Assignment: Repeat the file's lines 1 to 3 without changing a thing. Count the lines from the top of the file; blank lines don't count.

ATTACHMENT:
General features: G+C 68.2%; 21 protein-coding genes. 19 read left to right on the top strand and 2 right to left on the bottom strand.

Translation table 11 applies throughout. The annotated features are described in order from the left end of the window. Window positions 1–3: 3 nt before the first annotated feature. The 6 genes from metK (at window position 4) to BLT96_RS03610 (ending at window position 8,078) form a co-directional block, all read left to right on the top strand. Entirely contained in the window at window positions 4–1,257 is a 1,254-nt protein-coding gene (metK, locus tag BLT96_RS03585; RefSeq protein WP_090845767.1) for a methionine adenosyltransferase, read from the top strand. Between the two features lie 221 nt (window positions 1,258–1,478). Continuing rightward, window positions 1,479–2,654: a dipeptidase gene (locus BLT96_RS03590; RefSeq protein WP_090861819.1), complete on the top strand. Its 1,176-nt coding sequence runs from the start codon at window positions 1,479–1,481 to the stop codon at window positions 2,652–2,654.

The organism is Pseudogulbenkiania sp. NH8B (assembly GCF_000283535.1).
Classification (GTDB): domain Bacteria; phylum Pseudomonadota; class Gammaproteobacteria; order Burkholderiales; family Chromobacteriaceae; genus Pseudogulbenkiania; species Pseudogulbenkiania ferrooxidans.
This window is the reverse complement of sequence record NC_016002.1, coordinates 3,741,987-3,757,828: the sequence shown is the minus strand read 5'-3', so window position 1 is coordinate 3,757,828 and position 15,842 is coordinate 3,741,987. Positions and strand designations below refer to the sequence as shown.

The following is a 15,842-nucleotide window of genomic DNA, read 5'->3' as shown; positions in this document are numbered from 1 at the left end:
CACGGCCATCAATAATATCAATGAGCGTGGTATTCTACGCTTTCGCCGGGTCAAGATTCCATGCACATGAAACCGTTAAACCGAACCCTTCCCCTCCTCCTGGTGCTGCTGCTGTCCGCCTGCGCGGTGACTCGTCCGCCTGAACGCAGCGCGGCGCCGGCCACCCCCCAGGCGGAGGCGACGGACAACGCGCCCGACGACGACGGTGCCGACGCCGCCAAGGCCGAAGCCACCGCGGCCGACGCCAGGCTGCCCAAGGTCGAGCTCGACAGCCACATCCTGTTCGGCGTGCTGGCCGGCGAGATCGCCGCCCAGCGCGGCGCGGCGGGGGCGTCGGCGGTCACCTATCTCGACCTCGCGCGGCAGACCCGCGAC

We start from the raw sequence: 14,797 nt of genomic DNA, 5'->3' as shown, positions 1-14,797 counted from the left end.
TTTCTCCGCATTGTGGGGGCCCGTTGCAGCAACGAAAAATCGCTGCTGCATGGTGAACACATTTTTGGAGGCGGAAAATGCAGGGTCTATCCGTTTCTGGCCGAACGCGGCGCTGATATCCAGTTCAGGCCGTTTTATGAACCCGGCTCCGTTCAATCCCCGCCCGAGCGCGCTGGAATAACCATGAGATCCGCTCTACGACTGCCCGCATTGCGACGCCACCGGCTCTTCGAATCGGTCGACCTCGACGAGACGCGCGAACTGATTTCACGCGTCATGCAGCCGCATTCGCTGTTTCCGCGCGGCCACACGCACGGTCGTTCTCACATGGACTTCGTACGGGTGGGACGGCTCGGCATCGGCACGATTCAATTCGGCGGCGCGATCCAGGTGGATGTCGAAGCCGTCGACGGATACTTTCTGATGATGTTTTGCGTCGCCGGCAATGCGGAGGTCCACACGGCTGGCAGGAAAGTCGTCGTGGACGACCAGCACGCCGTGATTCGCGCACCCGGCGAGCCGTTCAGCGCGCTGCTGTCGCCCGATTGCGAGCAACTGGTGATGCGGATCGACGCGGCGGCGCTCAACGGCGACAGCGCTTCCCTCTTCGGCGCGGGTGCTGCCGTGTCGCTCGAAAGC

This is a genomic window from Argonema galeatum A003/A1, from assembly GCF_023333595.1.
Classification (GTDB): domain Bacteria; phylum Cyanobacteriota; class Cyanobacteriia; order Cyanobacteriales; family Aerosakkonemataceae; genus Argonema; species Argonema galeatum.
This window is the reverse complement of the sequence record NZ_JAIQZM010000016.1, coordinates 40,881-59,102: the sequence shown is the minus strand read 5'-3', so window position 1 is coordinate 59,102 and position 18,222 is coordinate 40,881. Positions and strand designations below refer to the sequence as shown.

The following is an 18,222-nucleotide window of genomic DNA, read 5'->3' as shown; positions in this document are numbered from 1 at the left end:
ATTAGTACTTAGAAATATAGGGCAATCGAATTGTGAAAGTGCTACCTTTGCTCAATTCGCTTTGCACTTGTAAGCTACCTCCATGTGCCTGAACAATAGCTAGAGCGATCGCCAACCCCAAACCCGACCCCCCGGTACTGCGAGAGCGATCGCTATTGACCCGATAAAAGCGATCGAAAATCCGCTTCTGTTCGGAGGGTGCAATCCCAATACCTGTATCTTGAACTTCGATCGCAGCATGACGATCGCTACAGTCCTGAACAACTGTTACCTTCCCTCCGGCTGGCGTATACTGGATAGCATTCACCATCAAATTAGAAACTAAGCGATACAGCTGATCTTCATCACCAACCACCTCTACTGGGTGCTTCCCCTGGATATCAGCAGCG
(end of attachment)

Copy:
General features: G+C 68.2%; 21 protein-coding genes. 19 read left to right on the top strand and 2 right to left on the bottom strand.

Translation table 11 applies throughout. The annotated features are described in order from the left end of the window. Window positions 1–3: 3 nt before the first annotated feature. The 6 genes from metK (at window position 4) to BLT96_RS03610 (ending at window position 8,078) form a co-directional block, all read left to right on the top strand. Entirely contained in the window at window positions 4–1,257 is a 1,254-nt protein-coding gene (metK, locus tag BLT96_RS03585; RefSeq protein WP_090845767.1) for a methionine adenosyltransferase, read from the top strand. Between the two features lie 221 nt (window positions 1,258–1,478). Continuing rightward, window positions 1,479–2,654: a dipeptidase gene (locus BLT96_RS03590; RefSeq protein WP_090861819.1), complete on the top strand. Its 1,176-nt coding sequence runs from the start codon at window positions 1,479–1,481 to the stop codon at window positions 2,652–2,654.

The organism is Pseudogulbenkiania sp. NH8B (assembly GCF_000283535.1).